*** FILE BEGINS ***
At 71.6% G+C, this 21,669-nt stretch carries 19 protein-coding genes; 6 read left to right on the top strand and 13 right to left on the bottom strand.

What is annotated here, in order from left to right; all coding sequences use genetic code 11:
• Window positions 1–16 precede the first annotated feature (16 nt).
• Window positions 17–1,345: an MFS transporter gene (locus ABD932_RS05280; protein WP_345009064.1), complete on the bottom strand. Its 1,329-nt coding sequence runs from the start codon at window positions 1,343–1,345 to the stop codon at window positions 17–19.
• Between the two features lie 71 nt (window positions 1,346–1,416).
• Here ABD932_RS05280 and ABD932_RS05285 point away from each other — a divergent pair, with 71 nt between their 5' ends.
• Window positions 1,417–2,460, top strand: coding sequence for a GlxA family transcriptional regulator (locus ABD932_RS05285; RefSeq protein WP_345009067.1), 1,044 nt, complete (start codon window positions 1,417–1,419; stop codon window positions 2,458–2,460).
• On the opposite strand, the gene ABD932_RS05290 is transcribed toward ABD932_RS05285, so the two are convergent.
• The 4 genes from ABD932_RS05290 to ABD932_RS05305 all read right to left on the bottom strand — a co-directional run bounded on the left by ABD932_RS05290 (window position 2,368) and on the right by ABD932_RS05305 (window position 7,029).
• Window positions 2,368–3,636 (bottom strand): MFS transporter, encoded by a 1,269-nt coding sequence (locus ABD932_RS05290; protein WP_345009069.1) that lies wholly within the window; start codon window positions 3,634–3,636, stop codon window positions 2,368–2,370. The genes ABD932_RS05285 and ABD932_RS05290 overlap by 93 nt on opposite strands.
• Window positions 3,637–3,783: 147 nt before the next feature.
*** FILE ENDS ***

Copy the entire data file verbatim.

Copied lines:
At 71.6% G+C, this 21,669-nt stretch carries 19 protein-coding genes; 6 read left to right on the top strand and 13 right to left on the bottom strand.

What is annotated here, in order from left to right; all coding sequences use genetic code 11:
• Window positions 1–16 precede the first annotated feature (16 nt).
• Window positions 17–1,345: an MFS transporter gene (locus ABD932_RS05280; protein WP_345009064.1), complete on the bottom strand. Its 1,329-nt coding sequence runs from the start codon at window positions 1,343–1,345 to the stop codon at window positions 17–19.
• Between the two features lie 71 nt (window positions 1,346–1,416).
• Here ABD932_RS05280 and ABD932_RS05285 point away from each other — a divergent pair, with 71 nt between their 5' ends.
• Window positions 1,417–2,460, top strand: coding sequence for a GlxA family transcriptional regulator (locus ABD932_RS05285; RefSeq protein WP_345009067.1), 1,044 nt, complete (start codon window positions 1,417–1,419; stop codon window positions 2,458–2,460).
• On the opposite strand, the gene ABD932_RS05290 is transcribed toward ABD932_RS05285, so the two are convergent.
• The 4 genes from ABD932_RS05290 to ABD932_RS05305 all read right to left on the bottom strand — a co-directional run bounded on the left by ABD932_RS05290 (window position 2,368) and on the right by ABD932_RS05305 (window position 7,029).
• Window positions 2,368–3,636 (bottom strand): MFS transporter, encoded by a 1,269-nt coding sequence (locus ABD932_RS05290; protein WP_345009069.1) that lies wholly within the window; start codon window positions 3,634–3,636, stop codon window positions 2,368–2,370. The genes ABD932_RS05285 and ABD932_RS05290 overlap by 93 nt on opposite strands.
• Window positions 3,637–3,783: 147 nt before the next feature.